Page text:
From Geographical Aspects of Business to Geoinformation Technologies in Business

In a recent article called ‘How Can We Attract Students to Geomatics?’, Ian Brown raised the question of the role of geomatics in modern education and how we can rouse interest in students to become part of the GIS expert community. In this column, Andrey Pirogov from Racurs takes the discussion a step further.

While speaking at the Business Day during the conference for Russian Esri users a few weeks ago, I asked the audience who actually makes the decision about introducing GIS into the IT structure of companies and determines which business processes will use the capabilities of GIS.

Has the world started talking more about geospatial over the past ten years? Yes, definitely. Have professional managers become more aware of the advantages of geospatial? Yes, they have, but they are primarily aware that using Google Maps on their website has become much more expensive.

In my opinion, we still do not really know how GIS penetrates into businesses that are not directly related to geodesy and cartography. We can all count, because everyone has studied mathematics – first at school and then possibly also at university. But who else apart from geographers knows about geospatial analysis? Unlike mathematics, geography lessons at school are often far from ideal.

The huge markets of retail, real estate, insurance and banking services are continuously looking for analysts and marketing managers, but very rarely for geographers. How will GIS technology be able to penetrate these markets if geographers prefer field work over sitting in an office?

The possibilities of GIS for marketing, advertising and management

Since 2011, I have been giving an optional course called ‘Geoinformation Technologies in Business’ as a visiting lecturer for the bachelor of management degree at the Lomonosov Moscow State University Business School. Over the years, I have realised that managers are very similar to geographers if we consider the structure of their knowledge. Their training covers a wide variety of disciplines, from sociology to taxation. They are capable of building interdisciplinary communication and are open to the knowledge of the real world, with its huge diversity of processes. And these are the very people who will decide which technologies should be introduced into business processes. Unfortunately, most textbooks on marketing, advertising and management do not even mention the possibilities of GIS.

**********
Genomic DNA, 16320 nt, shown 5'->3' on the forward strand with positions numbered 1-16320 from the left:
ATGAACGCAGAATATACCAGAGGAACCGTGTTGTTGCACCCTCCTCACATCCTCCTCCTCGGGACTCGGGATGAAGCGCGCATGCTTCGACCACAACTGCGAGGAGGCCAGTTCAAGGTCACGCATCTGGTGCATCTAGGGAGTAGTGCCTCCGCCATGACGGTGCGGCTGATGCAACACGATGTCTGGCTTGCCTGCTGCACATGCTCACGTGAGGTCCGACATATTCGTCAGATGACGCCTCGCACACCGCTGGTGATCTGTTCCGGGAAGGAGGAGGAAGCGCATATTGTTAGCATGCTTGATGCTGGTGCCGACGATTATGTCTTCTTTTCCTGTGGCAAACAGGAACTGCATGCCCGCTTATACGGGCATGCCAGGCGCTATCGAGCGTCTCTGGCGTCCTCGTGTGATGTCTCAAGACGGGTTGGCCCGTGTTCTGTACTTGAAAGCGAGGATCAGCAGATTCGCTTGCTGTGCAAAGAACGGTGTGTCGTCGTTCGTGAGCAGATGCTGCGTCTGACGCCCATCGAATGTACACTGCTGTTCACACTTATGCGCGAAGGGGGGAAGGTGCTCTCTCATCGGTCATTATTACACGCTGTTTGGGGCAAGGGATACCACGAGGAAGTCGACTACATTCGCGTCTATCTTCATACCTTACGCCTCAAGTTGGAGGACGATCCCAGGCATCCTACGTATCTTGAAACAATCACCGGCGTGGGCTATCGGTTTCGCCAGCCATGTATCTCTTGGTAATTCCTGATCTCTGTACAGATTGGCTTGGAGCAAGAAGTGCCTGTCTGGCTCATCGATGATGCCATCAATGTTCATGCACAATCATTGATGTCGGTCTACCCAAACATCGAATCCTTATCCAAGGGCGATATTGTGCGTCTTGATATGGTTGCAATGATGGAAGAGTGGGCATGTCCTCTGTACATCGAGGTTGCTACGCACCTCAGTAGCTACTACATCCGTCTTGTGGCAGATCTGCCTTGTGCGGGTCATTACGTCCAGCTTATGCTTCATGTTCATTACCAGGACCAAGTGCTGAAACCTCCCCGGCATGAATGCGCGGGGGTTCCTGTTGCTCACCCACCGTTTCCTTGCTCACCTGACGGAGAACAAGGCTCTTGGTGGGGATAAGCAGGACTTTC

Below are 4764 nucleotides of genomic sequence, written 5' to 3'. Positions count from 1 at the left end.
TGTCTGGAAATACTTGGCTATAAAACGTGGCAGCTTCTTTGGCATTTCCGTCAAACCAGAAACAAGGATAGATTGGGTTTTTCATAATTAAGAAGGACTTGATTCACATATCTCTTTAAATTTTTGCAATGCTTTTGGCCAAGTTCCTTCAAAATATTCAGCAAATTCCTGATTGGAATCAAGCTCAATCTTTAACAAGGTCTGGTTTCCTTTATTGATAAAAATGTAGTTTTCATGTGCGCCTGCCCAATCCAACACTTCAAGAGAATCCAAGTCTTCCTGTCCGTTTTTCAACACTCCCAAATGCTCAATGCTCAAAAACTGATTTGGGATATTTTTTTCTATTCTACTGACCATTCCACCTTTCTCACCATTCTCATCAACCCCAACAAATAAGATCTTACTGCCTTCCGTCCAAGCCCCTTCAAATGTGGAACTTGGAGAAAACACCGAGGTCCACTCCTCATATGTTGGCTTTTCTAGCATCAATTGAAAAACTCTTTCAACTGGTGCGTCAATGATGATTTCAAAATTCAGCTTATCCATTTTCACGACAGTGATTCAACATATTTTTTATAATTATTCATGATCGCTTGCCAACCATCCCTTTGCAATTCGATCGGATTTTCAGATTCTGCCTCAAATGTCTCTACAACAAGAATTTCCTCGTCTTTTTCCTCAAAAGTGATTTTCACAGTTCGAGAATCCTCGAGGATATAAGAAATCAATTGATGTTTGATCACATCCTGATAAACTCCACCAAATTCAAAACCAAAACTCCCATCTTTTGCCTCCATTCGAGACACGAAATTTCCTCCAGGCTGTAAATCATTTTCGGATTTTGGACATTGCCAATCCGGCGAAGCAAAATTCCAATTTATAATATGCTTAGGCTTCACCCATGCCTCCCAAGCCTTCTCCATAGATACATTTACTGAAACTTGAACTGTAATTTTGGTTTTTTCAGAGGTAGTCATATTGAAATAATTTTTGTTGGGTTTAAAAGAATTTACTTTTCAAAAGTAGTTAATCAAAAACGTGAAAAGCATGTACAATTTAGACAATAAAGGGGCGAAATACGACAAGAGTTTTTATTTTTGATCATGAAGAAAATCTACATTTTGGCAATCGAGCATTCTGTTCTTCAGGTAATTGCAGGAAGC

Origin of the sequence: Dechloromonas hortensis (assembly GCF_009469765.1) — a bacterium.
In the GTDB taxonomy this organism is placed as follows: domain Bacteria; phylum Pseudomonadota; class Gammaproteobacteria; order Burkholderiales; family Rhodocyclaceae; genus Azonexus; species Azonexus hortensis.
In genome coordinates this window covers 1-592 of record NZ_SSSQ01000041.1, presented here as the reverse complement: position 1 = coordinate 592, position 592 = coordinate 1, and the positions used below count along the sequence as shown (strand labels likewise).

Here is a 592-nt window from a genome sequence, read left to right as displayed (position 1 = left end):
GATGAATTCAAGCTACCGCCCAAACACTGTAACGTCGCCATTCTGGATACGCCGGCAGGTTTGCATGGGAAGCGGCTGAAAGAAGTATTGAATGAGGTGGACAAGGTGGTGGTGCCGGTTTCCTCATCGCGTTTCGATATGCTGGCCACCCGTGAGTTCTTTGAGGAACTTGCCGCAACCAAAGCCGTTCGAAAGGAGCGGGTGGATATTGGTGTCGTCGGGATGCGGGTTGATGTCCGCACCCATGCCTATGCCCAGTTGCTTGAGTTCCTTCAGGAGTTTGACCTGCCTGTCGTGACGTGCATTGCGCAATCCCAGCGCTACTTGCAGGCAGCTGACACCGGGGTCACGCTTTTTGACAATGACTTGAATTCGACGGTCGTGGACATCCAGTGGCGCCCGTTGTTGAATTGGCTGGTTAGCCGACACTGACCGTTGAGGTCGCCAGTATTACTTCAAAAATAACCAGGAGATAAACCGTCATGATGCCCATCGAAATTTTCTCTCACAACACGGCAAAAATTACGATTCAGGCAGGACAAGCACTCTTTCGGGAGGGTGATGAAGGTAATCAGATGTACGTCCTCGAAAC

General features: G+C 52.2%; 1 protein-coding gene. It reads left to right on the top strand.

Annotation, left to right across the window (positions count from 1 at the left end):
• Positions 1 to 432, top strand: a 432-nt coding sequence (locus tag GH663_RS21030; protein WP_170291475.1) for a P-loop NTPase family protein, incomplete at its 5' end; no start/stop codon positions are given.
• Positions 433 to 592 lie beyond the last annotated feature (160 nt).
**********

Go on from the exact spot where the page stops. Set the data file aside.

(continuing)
Geospatial analysis encompasses many marketing, advertising and management opportunities.

Back in 2011, the course was called ‘Geographical Aspects of Business’ and was largely dedicated to how geographical conditions affect certain aspects of business. In 2013, after we installed the geoinformation system and began to conduct some of the classes using GIS, we called the course ‘Geoinformation Aspects of Business’. Over time, we increasingly plunged into the world of geotechnologies, our case studies began to be based on real data and tasks of university partners. In 2017, the course became known as ‘Geoinformation Technologies in Business’. I probably would not have changed the name of the course so often if I’d been teaching geologists or biologists.

Geospatial business intelligence

I am very sorry that the focus on geography has become less and less every year. Unfortunately, the course cannot be expanded, because other disciplines are equally important. Now, students are immersed in classic management-related topics such as geomarketing and logistics. But we also tackle educational cases on the most pressing issues for modern business: online and offline connectivity, web-based geomarketing.

To make the classes more attractive, we invite business representatives (large retailer X5, the Russian division of HERE, the geomarketing startup Geomatrix), who talk about how GIS is used in their organisation and the real effect of its implementation. After such sessions students often ask questions, such as how they can get a job in the company and what the salary is. I believe that these questions indicate an interest in geomatics.

The course selects 25 to 30 students per year, which means that so far more than 200 professional managers know about GIS and are ready to implement geospatial business intelligence.

I call this path for GIS technologies the path ‘from above’ and I believe that, someday, whole chapters in the textbooks on management, marketing, advertising and analytics will be dedicated to GIS analysis and every business school will be offering a course in ‘GIS in Business’.